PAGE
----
If you need emotional healing after an abortion
We all have secrets that we’re ashamed to tell the world. With some of them, we feel like the world will judge us harshly if they really knew the truth. One of those secrets is having an abortion.
This post isn’t going to be about the moral or political arguments associated with abortion. This is a post for someone who has had an abortion or knows someone who has had an abortion.
Regardless of when you had an abortion, whether it was just a few months ago or decades, having an abortion can feel like a big secret even if others knew you had it. Because the procedure is intimate by nature, you may feel like you’re the one who knows and understands how it felt.
While healing might not occur in tidy fashion, here are some guidelines for you as you seek ways to address your hurts:
It’s OK if your prayers are not eloquent or if you think that Jesus wouldn’t want to hear from you. Jesus wants to hear from you because he wants to share his unconditional love with you.
If you’re numb and feeling distant, that’s OK; if you’re feeling emotional and sorry for what you did, that’s OK, too. And if you don’t know where to start, that’s fine. The point is to keep the communication line open with him.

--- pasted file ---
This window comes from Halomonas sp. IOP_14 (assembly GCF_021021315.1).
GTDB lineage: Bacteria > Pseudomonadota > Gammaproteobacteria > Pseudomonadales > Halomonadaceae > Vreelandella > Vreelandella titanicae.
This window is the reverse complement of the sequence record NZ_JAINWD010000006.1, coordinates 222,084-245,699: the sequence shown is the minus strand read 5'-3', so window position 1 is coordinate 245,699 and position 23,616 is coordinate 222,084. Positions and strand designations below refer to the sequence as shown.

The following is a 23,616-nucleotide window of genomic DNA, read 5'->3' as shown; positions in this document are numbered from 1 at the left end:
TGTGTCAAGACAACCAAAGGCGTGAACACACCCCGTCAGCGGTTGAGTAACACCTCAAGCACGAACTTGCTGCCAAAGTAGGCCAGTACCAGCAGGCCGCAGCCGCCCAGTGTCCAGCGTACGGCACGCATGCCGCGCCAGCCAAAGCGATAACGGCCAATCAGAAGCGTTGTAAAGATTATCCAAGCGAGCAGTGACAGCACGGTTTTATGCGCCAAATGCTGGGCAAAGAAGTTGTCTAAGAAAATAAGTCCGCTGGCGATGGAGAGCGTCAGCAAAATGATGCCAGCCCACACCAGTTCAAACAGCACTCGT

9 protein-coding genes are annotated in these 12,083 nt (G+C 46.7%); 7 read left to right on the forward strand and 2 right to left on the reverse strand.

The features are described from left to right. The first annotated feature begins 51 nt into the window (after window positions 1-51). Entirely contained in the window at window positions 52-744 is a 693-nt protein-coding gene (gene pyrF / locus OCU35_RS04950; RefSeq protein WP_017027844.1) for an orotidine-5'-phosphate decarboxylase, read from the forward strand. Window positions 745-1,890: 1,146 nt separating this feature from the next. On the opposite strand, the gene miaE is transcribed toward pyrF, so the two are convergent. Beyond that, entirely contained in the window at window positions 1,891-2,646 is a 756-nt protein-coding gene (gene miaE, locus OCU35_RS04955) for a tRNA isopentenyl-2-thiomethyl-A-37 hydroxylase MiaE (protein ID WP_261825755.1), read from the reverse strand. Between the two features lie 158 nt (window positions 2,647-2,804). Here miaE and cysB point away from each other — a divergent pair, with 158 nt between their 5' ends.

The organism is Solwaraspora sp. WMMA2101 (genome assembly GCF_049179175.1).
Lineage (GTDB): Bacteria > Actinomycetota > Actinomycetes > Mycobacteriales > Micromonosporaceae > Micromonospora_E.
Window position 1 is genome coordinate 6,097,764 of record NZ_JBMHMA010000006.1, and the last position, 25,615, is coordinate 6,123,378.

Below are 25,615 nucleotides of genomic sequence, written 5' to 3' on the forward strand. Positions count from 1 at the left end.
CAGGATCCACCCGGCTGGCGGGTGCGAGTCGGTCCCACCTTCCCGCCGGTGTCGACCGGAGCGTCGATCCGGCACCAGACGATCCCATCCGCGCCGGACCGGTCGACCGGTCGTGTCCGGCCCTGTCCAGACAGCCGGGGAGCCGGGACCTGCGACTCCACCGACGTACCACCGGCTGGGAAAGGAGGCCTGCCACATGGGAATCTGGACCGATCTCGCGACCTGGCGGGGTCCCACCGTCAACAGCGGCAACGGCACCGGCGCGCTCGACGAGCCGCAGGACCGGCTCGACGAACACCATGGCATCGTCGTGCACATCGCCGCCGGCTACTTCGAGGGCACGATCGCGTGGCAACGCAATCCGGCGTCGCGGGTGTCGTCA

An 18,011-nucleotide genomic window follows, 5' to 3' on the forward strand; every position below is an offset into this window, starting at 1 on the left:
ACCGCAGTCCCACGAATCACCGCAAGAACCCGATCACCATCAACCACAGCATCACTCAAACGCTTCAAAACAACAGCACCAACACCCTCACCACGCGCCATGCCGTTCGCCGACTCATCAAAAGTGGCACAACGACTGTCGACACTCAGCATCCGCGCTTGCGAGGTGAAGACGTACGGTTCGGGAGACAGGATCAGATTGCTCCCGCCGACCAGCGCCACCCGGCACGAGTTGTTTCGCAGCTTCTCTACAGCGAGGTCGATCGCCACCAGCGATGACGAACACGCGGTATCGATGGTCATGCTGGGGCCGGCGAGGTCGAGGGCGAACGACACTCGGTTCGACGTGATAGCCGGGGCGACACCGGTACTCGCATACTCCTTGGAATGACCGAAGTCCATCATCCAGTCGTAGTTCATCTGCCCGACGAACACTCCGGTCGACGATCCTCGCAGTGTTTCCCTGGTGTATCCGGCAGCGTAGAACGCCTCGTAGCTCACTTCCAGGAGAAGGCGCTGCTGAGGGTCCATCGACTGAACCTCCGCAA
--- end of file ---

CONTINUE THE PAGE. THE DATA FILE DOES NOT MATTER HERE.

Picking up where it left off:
Acknowledge what you’re feeling and thinking about what happened to you. Maybe you feel ashamed and dirty by what you did. Maybe you feel anger towards your family and friends who you felt were not supportive or there for you.
Maybe you feel an incredible sense of loss. Acknowledging these emotions brings the hurt closer to the surface and helps enable Jesus and the Holy Spirit to start to heal any emotional scars and cuts you might have.
“Blessed are those who mourn, for they will be comforted.” Matthew 5:4
Realize that healing often takes place gradually. Years. There are often layers to healing, like the peeling of an onion, and so the Holy Spirit might lead you to pray first about other issues and situations going on with your life.
It would help the healing process to find someone to talk with about what you went through. That person needs to be someone who you feel won’t judge you for what you did. Sometimes that person is a close friend or a leader at church.
But if talking to someone you know sounds uncomfortable, you can use the hotline with Exhale, a group for those are experiencing life post-abortion. But having a friend or a support group or a counselor can be so helpful because they can help you through the healing process in a way that would be harder to do if you were doing things solely by yourself.
Tips on how to find a good counselor (since counseling practices can vary widely) are available here.